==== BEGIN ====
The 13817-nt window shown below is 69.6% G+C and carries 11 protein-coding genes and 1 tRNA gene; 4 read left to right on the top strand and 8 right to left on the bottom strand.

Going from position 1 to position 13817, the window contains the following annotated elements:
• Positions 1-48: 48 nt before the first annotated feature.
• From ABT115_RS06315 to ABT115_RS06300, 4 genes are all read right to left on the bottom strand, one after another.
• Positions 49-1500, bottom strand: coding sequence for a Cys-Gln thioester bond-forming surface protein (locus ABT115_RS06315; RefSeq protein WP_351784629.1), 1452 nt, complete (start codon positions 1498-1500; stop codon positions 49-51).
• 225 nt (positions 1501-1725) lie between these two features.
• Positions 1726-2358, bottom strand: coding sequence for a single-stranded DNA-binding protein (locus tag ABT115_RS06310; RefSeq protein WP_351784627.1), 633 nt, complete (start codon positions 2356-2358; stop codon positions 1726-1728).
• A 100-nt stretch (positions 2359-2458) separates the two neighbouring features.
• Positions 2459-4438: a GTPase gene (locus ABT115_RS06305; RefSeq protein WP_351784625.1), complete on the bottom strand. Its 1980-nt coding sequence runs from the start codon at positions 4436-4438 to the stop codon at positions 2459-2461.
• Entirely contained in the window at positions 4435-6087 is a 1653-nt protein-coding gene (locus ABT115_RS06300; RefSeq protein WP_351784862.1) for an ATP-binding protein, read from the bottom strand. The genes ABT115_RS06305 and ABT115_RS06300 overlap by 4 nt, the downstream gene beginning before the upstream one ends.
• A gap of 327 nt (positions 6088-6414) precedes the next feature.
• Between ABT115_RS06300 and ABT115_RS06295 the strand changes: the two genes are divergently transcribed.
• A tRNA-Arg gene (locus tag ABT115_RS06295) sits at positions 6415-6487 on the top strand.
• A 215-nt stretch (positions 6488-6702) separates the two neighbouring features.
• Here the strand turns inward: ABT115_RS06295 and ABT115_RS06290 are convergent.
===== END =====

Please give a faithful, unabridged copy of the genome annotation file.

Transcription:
The 13817-nt window shown below is 69.6% G+C and carries 11 protein-coding genes and 1 tRNA gene; 4 read left to right on the top strand and 8 right to left on the bottom strand.

Going from position 1 to position 13817, the window contains the following annotated elements:
• Positions 1-48: 48 nt before the first annotated feature.
• From ABT115_RS06315 to ABT115_RS06300, 4 genes are all read right to left on the bottom strand, one after another.
• Positions 49-1500, bottom strand: coding sequence for a Cys-Gln thioester bond-forming surface protein (locus ABT115_RS06315; RefSeq protein WP_351784629.1), 1452 nt, complete (start codon positions 1498-1500; stop codon positions 49-51).
• 225 nt (positions 1501-1725) lie between these two features.
• Positions 1726-2358, bottom strand: coding sequence for a single-stranded DNA-binding protein (locus tag ABT115_RS06310; RefSeq protein WP_351784627.1), 633 nt, complete (start codon positions 2356-2358; stop codon positions 1726-1728).
• A 100-nt stretch (positions 2359-2458) separates the two neighbouring features.
• Positions 2459-4438: a GTPase gene (locus ABT115_RS06305; RefSeq protein WP_351784625.1), complete on the bottom strand. Its 1980-nt coding sequence runs from the start codon at positions 4436-4438 to the stop codon at positions 2459-2461.
• Entirely contained in the window at positions 4435-6087 is a 1653-nt protein-coding gene (locus ABT115_RS06300; RefSeq protein WP_351784862.1) for an ATP-binding protein, read from the bottom strand. The genes ABT115_RS06305 and ABT115_RS06300 overlap by 4 nt, the downstream gene beginning before the upstream one ends.
• A gap of 327 nt (positions 6088-6414) precedes the next feature.
• Between ABT115_RS06300 and ABT115_RS06295 the strand changes: the two genes are divergently transcribed.
• A tRNA-Arg gene (locus tag ABT115_RS06295) sits at positions 6415-6487 on the top strand.
• A 215-nt stretch (positions 6488-6702) separates the two neighbouring features.
• Here the strand turns inward: ABT115_RS06295 and ABT115_RS06290 are convergent.